Pure Philanthropy

In this era of massive self-aggrandizement and virtue signaling, it is heartwarming to relate a tale of pure philanthropy and goodness. We all need a bit of good news, no?

What’s THE STORY, Big Red Car?

The story goes like this:

Sandy and Ruth Gottesman lived happily in Rye, New York. Sandy was a finance professional and a protege of a chap named Warren Buffett who started a company called Berkshire Hathaway.

Sandy got in on the ground floor with his pal Warren and invested in his fledgling conglomerate, Berkshire Hathaway, resulting in a highly successful and lucrative fortune that Sandy managed well.

In 2022, Sandy passed away at age 96 leaving his wife Ruth with a fortune and spare instructions:

“Do whatever you think is right with it.”

What did Ruth do with the money, Big Red Car?

Hold you horses, amigo. I need to develop the story a bit more.

Ruth held a doctorate in education and was affiliated with a medical school in the Bronx, Albert Einstein College of Medicine (founded in 1955), and worked there since 1968 in a series of important jobs.

When her husband and she came down with the ‘Vid, the head of the medical school took him (and her) under his wing and made that most rare of doctor seances, house calls.

Having nursed them back to health, the head of the medical school asked a 90-year old Ruth to sit as the chair of its board of trustees. She had previously served on the board of trustees.

One thing led to another and Ruth, now widowed and sitting on a gigantic fortune, contemplated what to do with the money from her position as chairwoman of the board of trustees.

What did Ruth do with the money, Big Red Car?

Ruth donated $1,000,000,000 to Albert Einstein College of Medicine in the Bronx, New York to allow its almost 1,000 students to attend medical school free of charge — the money will offset the tuition in perpetuity.

Ruth — casting aside the usual aggrandizement of having the school named after her and/or her husband — insisted that the name of the school remain as it is.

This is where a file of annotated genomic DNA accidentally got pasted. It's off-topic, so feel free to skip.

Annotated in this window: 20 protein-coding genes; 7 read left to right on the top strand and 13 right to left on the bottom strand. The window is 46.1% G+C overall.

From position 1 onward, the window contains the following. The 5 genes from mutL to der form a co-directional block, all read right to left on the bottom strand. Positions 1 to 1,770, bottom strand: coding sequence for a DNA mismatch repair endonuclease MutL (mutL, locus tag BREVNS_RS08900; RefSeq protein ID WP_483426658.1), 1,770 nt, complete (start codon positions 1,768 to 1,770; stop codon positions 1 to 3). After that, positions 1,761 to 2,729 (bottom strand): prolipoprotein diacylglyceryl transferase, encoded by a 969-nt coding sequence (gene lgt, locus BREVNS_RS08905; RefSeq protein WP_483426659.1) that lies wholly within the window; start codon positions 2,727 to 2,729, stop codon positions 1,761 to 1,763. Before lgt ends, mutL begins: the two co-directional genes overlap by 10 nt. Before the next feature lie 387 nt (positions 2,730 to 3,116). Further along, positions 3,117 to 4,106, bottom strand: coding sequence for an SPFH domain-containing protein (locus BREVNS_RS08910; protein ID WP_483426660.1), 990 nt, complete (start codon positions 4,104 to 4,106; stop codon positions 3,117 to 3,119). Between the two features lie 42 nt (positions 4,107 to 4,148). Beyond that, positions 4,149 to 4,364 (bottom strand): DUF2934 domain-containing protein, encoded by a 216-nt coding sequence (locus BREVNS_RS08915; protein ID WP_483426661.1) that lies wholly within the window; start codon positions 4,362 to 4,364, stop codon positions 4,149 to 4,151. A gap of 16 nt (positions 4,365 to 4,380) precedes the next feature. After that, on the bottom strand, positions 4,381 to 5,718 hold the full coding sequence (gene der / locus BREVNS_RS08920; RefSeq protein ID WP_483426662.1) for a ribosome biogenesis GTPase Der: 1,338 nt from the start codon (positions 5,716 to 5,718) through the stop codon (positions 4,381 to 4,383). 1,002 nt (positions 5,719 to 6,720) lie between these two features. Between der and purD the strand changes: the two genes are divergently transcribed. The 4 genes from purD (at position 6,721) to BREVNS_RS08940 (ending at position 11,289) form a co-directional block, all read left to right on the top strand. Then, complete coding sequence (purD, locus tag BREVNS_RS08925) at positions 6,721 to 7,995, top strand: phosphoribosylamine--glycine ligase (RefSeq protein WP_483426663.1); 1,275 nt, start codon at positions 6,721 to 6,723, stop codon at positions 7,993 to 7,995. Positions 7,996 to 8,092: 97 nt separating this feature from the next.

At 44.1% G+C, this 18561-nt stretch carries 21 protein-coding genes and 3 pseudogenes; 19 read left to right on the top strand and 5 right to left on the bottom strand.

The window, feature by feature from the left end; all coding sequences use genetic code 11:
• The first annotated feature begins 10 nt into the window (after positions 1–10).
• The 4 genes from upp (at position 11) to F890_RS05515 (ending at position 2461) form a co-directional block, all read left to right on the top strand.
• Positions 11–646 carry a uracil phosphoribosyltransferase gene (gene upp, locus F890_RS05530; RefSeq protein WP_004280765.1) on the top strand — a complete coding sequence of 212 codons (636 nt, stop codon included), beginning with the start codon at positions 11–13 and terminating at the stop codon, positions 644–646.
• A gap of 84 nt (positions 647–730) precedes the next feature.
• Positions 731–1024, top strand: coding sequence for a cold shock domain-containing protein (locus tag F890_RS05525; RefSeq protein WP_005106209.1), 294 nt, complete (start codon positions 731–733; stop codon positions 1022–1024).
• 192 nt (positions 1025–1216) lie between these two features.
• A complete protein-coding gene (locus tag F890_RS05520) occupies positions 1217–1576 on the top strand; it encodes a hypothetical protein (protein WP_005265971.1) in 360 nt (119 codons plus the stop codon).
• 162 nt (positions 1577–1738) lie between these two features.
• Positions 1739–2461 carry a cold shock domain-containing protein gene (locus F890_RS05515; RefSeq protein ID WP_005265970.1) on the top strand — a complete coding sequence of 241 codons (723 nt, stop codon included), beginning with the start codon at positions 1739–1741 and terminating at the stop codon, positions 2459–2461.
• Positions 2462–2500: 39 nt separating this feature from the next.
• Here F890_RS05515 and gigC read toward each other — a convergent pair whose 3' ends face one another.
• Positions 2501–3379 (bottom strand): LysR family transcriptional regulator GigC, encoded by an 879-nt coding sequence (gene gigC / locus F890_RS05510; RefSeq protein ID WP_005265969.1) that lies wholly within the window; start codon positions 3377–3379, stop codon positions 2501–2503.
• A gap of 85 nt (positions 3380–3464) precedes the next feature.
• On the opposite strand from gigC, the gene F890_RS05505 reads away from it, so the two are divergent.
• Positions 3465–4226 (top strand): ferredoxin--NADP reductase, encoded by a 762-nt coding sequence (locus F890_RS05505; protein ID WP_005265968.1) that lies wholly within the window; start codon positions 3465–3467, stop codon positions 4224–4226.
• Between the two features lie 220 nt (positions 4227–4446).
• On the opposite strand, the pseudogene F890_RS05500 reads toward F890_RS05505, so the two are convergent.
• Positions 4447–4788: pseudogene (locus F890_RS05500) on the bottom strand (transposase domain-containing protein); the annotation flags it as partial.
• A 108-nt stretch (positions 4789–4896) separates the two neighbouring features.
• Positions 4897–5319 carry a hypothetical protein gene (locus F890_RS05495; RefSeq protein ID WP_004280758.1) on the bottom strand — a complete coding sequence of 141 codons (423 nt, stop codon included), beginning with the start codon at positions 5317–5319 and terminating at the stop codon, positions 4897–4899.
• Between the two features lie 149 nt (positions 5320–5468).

I find it interesting that a medical school is named after a brilliant physicist. I cannot find the connection.

In 2015, the college became affiliated with Montefiore hospital resulting in that most efficient of partnerships, a medical school and an operating hospital in a large market.

What did we learn, Big Red Car?

We learned several things:

 1. Pure philanthropy exists and Ruth Gottesman is its reigning exemplar.

 2. Sandy Gottesman was nobody’s dummy and got in on the ground floor of Berkshire Hathaway with his pal Warren Buffett. Capitalism is good.

 3. Clearly, capitalism is a force for good and the almost 1,000 students at the Albert Einstein College of Medicine in the Bronx who attend tuition-free next year will know that.

Tuition is $59,000/year and the average graduate exits with $200,000 in student debt. The school’s student body is 48% white, 29% Asian, 11% Hispanic, and 5% Black.

 4. That medical college president (Dr. Philip Ozuah who immigrated to the US legally from Nigeria) who made the house calls was a shrewd operator and when he asked Ruth Gottesman to become the Chairwoman of the Board of Trustees, he hit a very good lick.

Legal immigration seems a good idea, no?

 5. There are good people in this world who have lived the American Dream who are doing good things to benefit their communities and our great Nation. America is a good place and Americans are a good people.

But, hey, what the Hell do I really know anyway? I’m just a Big Red Car.

God bless you, Sandy and Ruth Gottesman. Bravo and well played!